A blog about living in Aberdeen, New Jersey.

Saturday, January 21, 2012

Gridlock At WTC PATH Station

True Stories From a Mosh Pit (Campus Socialite)

When the Port Authority closed its 33rd Street PATH station on Friday morning due to police action , a dangerous situation of a different sort unexpectedly arose at the World Trade Center PATH station. Dense crowds formed inside the station trying to get out to the street and nearby subways and buses, and those who took subways and buses to the WTC PATH station found a huge crowd outside trying to get in.

Passengers had headed to the WTC station in unusually large numbers -- those on their normal commute through WTC plus those who would normally have used the 33rd Street station. This excessive volume had caused a rare case of what we might call PATH gridlock. Unfortunately, the Port Authority was oblivious and left passengers to fend for themselves during this gridlock situation. Beyond the discomfort and delay, the crowding conditions became extreme and rife with potential danger.

The only sensible action taken by the Port Authority during the incident was to shut off the power to the dozen massive WTC escalators, presumably to keep passengers from reaching overcrowded landings and become injured and/or crush those already packed on the landings. People resorted to using the escalators like regular steps.

Since all but one of the escalators at WTC station were claimed by exiting passengers, only a single escalator was available for those seeking to go downstairs and catch a departing PATH train. A narrow pulse of passengers was slowly but steadily pressing through the crowd to that escalator. The rest of those hoping to enter the station massed across the station's frontage seeking a way in. The occasional stray pressed through the crowd the wrong way, not knowing the "arrangement," only to find that one "can't get there from here." The scene looked like one of those films of a cell under a microscope.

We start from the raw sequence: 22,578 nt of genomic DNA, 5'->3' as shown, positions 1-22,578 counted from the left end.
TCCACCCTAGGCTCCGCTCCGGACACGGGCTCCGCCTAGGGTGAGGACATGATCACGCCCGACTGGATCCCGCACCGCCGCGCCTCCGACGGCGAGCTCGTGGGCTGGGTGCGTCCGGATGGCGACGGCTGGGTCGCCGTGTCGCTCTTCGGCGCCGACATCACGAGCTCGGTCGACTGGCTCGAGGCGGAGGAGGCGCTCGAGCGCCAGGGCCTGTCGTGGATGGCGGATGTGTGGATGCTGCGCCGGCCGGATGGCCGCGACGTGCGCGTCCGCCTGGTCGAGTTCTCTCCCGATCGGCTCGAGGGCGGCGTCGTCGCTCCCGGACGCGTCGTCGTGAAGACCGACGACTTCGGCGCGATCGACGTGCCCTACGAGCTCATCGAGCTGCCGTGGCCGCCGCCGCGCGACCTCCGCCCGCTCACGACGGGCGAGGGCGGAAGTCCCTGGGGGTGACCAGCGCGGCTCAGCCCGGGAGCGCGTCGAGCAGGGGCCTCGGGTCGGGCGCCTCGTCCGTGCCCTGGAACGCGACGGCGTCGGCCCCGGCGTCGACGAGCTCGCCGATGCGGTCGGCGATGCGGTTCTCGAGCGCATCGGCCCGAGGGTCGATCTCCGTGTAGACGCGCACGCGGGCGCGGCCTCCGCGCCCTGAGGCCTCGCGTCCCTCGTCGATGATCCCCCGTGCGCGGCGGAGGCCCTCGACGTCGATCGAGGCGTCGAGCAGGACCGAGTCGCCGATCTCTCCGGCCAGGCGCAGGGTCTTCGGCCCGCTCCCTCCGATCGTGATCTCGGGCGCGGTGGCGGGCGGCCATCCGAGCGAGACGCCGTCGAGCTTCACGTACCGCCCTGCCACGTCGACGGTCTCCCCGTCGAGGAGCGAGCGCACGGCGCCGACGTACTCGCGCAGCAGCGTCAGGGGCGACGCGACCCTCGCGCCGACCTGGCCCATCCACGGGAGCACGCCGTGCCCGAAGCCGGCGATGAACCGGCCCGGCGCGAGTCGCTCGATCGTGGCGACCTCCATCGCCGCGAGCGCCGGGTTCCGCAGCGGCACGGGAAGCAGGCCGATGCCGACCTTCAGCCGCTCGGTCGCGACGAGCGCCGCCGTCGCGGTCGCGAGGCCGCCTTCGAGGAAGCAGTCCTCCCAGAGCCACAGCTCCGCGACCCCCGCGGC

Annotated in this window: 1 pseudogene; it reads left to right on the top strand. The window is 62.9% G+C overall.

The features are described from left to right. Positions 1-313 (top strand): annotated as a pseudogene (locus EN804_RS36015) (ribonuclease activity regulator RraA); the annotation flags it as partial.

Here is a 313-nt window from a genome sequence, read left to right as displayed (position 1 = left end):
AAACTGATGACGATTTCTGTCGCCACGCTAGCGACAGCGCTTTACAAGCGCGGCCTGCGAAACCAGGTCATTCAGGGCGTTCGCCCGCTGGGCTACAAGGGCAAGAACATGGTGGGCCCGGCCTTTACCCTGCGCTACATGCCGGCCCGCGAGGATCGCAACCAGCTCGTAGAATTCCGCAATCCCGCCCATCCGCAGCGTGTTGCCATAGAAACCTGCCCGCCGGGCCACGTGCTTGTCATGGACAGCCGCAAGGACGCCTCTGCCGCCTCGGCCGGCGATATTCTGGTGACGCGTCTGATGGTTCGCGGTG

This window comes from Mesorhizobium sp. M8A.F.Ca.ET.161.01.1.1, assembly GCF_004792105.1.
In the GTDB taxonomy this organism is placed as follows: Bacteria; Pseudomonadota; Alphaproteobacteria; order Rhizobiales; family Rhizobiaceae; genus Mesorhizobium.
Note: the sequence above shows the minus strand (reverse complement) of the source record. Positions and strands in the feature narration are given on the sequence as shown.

Passengers were packed like sardines on the upper platform, just outside the WTC station's newsstand. Indeed, the landing was a veritable mosh pit with currents of traffic moving this way and that. The crowd couldn't get out of the station normally because the people mobbed outside were blocking all but one of the potential exits. The crowds both inside and out were involved in the ultimate alternate merge as they pressed their respective masses of humanity into 2-abreast streams of people that could fit through the available ways out of and into the station. And you know how well New Yorkers handle alternate merges -- if not, just try it at the Holland Tunnel merges.

Those of us who had yet to reach the mosh pit landing were temporarily stranded on the steep escalators. It was take a step and wait. Wait some more. Take a step and wait. Repeat. In the meantime, we craned our necks trying in vain to see what was happening at street level. It was odd to stand motionless on the escalators. Conversations ensued as people pondered among themselves what was happening. All wanted to be on their way. Most were reasonably patient. All complained about the lack of public announcements.

I could have gone through life without this experience, but on the bright side it was reassuring to see that commuters cope well with bad traffic management. Luckily the mob remained calm, as a panic by even a few could have caused pandemonium and countless injuries, even deaths.

I have to say the Port Authority let PATH passengers down on Friday morning. Luckily things worked out okay, but it wasn't an obvious outcome. I hope officials study this occurrence and develop contingency plans for when this scenario plays out again. After all, it could have been a disaster.


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